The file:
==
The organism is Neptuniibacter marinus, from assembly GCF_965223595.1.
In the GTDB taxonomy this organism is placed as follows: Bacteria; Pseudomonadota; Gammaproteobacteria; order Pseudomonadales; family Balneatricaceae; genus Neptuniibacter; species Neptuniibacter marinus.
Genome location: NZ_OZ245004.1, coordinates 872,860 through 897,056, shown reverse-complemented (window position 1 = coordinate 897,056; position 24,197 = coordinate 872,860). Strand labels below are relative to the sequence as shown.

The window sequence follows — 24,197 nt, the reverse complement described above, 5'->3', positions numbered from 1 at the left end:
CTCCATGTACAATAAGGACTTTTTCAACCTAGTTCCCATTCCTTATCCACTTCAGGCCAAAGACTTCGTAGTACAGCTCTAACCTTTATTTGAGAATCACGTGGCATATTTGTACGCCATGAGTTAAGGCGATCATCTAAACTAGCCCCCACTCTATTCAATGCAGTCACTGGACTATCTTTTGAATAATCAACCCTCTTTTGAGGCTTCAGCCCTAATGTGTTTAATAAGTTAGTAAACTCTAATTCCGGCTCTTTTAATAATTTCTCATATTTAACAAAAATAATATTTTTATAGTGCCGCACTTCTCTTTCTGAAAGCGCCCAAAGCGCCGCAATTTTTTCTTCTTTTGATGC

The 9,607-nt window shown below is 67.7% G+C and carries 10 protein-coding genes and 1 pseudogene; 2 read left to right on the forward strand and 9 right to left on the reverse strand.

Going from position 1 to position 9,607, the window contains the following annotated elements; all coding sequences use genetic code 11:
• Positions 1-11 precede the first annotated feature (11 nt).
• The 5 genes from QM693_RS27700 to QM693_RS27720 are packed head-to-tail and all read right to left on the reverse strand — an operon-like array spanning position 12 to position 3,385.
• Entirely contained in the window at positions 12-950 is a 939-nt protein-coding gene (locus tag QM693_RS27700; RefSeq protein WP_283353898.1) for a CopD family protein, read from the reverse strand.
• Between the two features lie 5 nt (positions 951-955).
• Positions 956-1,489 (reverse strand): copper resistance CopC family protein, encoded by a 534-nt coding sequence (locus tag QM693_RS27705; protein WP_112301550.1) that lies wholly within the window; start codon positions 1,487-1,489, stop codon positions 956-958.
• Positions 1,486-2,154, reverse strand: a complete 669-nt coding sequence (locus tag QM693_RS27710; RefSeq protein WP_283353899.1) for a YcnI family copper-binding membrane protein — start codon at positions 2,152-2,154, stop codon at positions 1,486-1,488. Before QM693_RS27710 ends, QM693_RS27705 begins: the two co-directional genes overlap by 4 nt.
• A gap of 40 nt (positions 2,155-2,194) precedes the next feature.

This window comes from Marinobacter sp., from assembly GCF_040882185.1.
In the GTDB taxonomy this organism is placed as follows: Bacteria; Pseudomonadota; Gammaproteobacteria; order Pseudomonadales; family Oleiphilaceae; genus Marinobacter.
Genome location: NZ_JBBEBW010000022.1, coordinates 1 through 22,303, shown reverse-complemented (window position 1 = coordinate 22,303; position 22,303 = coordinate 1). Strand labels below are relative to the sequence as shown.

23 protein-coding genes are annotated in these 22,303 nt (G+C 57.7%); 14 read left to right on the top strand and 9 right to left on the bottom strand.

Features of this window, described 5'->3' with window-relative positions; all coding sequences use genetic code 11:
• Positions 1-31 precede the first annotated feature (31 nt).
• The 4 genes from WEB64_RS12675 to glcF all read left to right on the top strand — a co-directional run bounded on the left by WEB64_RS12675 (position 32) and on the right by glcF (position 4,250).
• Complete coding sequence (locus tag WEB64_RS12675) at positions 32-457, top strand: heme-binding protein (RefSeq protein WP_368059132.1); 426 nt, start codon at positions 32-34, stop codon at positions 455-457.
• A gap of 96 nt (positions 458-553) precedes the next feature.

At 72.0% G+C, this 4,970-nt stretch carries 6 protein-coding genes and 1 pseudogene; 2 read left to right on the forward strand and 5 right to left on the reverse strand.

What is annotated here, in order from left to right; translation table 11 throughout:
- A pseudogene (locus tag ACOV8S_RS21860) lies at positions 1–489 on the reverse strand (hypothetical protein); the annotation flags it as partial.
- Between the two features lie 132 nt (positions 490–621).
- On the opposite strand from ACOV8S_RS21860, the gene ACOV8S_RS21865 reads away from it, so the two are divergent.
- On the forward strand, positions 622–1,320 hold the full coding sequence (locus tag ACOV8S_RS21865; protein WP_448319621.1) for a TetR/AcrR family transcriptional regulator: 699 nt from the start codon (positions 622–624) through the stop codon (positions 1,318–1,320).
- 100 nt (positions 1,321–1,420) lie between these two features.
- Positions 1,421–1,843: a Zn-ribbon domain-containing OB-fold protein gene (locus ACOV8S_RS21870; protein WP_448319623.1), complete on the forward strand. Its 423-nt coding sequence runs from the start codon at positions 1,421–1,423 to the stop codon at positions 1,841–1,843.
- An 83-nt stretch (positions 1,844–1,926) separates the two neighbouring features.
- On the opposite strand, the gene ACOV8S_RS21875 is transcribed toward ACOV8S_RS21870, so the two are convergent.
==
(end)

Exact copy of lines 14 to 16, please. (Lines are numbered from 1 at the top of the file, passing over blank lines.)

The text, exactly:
• A gap of 40 nt (positions 2,155-2,194) precedes the next feature.

This window comes from Marinobacter sp., from assembly GCF_040882185.1.
In the GTDB taxonomy this organism is placed as follows: Bacteria; Pseudomonadota; Gammaproteobacteria; order Pseudomonadales; family Oleiphilaceae; genus Marinobacter.